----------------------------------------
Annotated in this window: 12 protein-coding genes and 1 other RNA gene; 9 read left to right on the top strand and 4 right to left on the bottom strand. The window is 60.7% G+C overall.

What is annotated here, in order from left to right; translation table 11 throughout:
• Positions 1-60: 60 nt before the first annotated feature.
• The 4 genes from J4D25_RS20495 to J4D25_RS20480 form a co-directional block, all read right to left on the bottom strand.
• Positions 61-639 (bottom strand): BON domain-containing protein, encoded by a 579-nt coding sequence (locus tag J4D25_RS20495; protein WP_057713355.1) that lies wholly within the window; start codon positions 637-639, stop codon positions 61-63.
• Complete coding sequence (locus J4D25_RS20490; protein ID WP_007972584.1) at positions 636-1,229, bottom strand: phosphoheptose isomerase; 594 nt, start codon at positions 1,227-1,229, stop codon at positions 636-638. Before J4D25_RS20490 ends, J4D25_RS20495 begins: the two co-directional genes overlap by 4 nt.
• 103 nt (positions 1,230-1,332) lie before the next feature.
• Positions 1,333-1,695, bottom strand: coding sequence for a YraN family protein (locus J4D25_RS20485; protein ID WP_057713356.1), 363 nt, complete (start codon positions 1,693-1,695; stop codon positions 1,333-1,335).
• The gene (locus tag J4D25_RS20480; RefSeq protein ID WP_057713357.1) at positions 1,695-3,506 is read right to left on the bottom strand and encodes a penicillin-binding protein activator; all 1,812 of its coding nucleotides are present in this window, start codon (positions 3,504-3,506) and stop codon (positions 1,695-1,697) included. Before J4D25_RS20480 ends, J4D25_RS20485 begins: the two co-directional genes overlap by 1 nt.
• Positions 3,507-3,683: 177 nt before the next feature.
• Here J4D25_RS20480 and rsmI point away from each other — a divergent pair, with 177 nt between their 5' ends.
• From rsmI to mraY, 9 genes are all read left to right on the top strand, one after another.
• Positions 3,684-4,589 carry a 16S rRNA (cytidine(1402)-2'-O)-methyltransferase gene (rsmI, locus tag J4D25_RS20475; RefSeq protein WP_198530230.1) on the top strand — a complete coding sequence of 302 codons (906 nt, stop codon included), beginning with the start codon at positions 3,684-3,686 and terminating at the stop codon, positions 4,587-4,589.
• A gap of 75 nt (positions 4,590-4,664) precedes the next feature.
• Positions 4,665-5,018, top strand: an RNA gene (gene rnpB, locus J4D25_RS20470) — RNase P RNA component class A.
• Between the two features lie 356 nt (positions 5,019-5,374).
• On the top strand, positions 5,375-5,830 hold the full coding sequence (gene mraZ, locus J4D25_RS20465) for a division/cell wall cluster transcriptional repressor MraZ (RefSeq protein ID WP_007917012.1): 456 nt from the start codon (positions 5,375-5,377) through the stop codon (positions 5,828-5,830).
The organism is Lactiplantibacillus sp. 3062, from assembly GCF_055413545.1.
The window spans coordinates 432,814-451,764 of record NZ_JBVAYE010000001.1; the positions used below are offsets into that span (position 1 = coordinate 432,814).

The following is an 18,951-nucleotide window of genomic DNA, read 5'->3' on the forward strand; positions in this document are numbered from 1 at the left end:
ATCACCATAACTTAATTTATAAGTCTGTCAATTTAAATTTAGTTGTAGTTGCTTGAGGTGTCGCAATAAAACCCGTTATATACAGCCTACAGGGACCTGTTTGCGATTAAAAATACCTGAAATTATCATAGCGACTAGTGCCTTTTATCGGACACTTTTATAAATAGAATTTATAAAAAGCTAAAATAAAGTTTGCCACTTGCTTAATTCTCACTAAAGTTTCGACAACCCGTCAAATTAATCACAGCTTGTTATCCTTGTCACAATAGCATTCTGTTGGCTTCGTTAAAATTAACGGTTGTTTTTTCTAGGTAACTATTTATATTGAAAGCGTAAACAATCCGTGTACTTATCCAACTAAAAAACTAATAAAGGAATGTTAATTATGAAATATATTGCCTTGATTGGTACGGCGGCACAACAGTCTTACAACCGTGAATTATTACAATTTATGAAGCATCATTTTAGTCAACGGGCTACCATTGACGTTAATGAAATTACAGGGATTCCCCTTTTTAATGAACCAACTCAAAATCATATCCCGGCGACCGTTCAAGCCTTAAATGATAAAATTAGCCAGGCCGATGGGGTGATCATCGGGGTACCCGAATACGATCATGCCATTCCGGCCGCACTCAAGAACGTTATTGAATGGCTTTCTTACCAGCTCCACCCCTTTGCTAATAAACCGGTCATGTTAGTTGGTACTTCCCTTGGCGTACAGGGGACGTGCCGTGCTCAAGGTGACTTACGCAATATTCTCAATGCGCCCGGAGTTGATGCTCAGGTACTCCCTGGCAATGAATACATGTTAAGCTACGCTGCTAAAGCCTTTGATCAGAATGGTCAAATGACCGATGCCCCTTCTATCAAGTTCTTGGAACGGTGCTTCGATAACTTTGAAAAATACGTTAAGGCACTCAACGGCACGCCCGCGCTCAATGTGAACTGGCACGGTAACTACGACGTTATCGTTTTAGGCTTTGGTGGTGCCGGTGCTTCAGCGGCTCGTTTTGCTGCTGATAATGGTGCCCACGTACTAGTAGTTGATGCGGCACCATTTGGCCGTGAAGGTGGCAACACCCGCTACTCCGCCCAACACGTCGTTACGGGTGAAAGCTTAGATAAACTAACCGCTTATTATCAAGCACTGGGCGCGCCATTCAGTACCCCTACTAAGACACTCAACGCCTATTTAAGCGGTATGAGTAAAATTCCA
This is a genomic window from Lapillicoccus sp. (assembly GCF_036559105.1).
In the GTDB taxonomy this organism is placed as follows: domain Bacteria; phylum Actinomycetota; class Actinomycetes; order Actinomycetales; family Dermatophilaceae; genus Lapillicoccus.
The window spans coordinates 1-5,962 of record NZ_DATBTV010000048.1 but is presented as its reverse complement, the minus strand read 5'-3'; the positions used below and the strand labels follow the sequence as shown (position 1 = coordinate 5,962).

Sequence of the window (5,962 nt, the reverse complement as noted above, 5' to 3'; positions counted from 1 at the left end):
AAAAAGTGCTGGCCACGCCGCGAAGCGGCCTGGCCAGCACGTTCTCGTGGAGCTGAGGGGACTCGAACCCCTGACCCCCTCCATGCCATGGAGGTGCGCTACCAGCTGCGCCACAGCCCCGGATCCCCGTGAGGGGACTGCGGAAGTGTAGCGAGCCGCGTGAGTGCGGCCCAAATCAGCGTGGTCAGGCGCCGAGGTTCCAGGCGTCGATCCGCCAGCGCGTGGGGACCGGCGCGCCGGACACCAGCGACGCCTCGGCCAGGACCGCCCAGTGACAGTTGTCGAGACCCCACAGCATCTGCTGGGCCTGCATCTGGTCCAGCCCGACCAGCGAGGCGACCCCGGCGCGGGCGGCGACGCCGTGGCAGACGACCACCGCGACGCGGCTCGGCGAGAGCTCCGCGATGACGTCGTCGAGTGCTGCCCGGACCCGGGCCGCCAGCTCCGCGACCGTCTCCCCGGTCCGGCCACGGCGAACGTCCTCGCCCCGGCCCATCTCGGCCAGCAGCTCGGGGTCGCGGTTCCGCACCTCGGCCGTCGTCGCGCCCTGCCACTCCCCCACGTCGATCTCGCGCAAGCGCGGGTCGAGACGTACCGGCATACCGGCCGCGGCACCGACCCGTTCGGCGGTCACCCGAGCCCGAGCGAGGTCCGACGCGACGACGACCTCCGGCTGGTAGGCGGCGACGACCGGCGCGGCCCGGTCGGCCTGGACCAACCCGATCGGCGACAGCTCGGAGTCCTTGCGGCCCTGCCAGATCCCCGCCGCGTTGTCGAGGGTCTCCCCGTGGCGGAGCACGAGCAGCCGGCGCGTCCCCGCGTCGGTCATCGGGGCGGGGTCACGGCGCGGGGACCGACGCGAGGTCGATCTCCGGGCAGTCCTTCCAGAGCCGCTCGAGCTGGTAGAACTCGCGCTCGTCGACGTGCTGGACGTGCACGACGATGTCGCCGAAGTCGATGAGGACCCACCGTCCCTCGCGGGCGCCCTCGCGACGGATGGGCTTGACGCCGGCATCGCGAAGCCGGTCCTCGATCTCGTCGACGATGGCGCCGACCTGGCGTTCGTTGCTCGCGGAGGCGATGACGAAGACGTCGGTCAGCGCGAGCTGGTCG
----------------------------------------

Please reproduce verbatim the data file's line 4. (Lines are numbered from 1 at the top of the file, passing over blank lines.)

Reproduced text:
• The 4 genes from J4D25_RS20495 to J4D25_RS20480 form a co-directional block, all read right to left on the bottom strand.